Consumer Tips for big-screen TVs at 40"
Televisions with a viewing area of 40 inches or higher is where rear-projection sets come in at reasonable prices. There are a wide variety of direct-view CRT tubes available up to the 42" size. But any larger and the picture tube is simply too big and heavy so CRTs are usually found in a rear-projection method to produce 50" and larger. Rear-projection CRT, LCD, DLP and LCoS TVs can be found all the way up to 65", but very few are made beyond this size.
Rear-projection TVs are the most reasonably priced way to get a fantastic high-definition display to anchor your home theater. Rear-projection CRTs at the 40" size require the most space, as these are the monsters of the TV world. The fixed-pixel display methods (DLP, LCoS and LCD rear projectors) are all much smaller and can get as narrow as 8" deep at the widest point of the TV. Although CRT RPs have come a long way in shallow design, they'll require a larger footprint in your living room and could weigh well over 200 pounds. Like all rear-projection TV types they're not perfectly flat like a flat-panel TV; for flat panels you must seek out a direct-view LCD panel or plasma.
Because rear projectors project light onto a lenticular screen, they are designed to be viewed straight-on; too sharp an angle will lose considerable brightness and detail. This means if you sit too far to one side or even stand up so you're looking down toward the screen you're going to lose most of the brightness in the display. This is the drawback of the rear projection and a huge strength in any direct-view display - direct view will look just as clear and bright no matter how steep an angle it's viewed from. In certain situations, a rear projector might not be suitable, but for most living rooms viewing at a sharp angle is only a theoretical concern. If a 50" TV is sitting in the middle of your living room, facing outwards, you'd need a very large room for any viewers to be forced to view from such an angle they'll lose brightness in the images. Advances in lenticular designs have made the viewing angle much wider than it used to be, so if you're considering a rear projector and are concerned about viewing angle, you should test it first. Take exact measurements of your room, where the screen will sit, where viewers are liable to sit. You might be surprised to see that the set you're looking at might be big enough so that nobody is really sitting outside the viewing angle at all. The workaround for the limitations of the rear projector is, of course, the direct-view LCD or plasma, but for either you'll pay a premium price. If cost wasn't enough of a deterrent each display type has its own drawback so you'll want to research direct-view LCD and plasma carefully before making a final decision.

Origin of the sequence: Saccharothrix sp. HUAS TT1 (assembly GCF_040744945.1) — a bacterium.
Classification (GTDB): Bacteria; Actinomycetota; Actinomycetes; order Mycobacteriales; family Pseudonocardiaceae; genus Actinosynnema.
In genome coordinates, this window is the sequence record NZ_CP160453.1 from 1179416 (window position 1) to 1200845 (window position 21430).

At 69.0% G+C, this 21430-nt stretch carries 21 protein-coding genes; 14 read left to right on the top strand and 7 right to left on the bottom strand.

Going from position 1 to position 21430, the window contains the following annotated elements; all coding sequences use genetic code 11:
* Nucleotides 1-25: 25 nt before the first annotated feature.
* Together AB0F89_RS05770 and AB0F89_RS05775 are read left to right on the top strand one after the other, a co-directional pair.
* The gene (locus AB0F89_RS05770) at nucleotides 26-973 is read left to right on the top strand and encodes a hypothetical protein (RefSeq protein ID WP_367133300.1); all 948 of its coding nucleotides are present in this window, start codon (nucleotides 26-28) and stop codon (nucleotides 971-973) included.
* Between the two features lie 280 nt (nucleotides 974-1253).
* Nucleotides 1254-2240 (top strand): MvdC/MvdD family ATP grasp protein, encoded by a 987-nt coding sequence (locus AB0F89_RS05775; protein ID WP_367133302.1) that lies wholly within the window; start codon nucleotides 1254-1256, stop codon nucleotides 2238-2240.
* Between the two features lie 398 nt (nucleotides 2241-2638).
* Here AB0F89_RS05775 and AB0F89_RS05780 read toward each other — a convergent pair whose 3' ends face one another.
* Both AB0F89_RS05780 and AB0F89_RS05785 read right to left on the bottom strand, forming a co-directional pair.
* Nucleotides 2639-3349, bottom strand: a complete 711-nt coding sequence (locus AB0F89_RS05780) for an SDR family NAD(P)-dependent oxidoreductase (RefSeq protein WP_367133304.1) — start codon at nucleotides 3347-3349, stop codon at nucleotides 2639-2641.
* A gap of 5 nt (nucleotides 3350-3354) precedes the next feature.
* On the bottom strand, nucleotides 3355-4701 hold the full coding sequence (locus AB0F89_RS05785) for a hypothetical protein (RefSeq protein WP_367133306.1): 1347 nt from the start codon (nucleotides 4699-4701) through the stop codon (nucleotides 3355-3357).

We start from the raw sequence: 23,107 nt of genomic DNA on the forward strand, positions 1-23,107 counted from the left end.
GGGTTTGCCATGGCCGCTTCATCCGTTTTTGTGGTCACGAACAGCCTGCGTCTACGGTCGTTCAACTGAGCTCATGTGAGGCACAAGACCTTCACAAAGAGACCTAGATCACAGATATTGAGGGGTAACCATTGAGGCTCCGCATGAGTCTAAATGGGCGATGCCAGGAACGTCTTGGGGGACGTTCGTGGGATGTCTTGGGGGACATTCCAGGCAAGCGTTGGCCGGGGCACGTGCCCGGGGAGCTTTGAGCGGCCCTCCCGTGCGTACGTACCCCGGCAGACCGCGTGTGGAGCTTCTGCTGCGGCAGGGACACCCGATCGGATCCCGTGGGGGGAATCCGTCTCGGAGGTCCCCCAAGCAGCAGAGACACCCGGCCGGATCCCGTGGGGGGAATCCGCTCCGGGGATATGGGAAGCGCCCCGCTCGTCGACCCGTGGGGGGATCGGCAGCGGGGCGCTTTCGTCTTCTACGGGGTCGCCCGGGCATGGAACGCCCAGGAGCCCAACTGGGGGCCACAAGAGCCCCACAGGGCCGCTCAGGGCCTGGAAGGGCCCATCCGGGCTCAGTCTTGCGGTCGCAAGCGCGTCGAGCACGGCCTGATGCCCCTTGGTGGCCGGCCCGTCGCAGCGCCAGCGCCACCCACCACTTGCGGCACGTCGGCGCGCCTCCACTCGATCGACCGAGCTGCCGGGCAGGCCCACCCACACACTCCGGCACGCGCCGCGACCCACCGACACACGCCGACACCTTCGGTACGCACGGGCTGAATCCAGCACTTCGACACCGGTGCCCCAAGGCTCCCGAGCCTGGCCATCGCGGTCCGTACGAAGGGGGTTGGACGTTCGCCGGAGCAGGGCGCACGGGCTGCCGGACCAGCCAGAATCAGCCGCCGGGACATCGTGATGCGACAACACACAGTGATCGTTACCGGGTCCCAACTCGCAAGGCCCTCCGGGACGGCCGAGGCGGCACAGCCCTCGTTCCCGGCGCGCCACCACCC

Direct-view plasma and LCD can reach the 50" mark these days and as technology advances they'll get even larger. The biggest plasma made today has an 80" viewing area, but don't expect to see anything that large on display at your local TV shop. Even a 50" plasma might be hard to find unless you live in a major urban area and can hit up the specialty shops. Name brand 50" plasma go for around $4K, but you can save about $1K going for a direct-view LCD panel. A direct-view LCD might cost around $3K for a 50". For plasma, you don't have to be concerned with dead pixels when they're brand new like you would for LCD. But plasma's most significant potential pitfall is the potential for burn-in. There are some questions about their longevity, that plasma TVs start to fade in a short period of time, but this is largely a myth. Although we can't provide figures that say exactly how long any plasma set will last, there is no reason to believe it's any less than a CRT.
For direct-view LCD there are potential problems right from the manufacturer. The dead or "stuck" pixel is a problem that can affect a brand new LCD panel where one or more pixels are stuck on a certain color. LCD panels blemished in this manner stand out when the afflicted pixel is closer to the middle and there are significant contrasts between the shades of the dead pixel and the rest of the screen. Since it's a manufacturing defect, you're not likely to have one simply pop up in a good working panel. So, it's important to know the dead pixel/return policy of your manufacturer and retailer when buying LCD. Many manufacturers won't refund an LCD panel with dead pixels as they retain a policy that says a certain number of dead pixels is acceptable. Sony for one calls the dead pixel a "feature" of the LCD panel's manufacture. The dead pixel is no more prevalent in a larger displays than smaller ones, but panels in the 40" range are more likely to show horrible results due to one.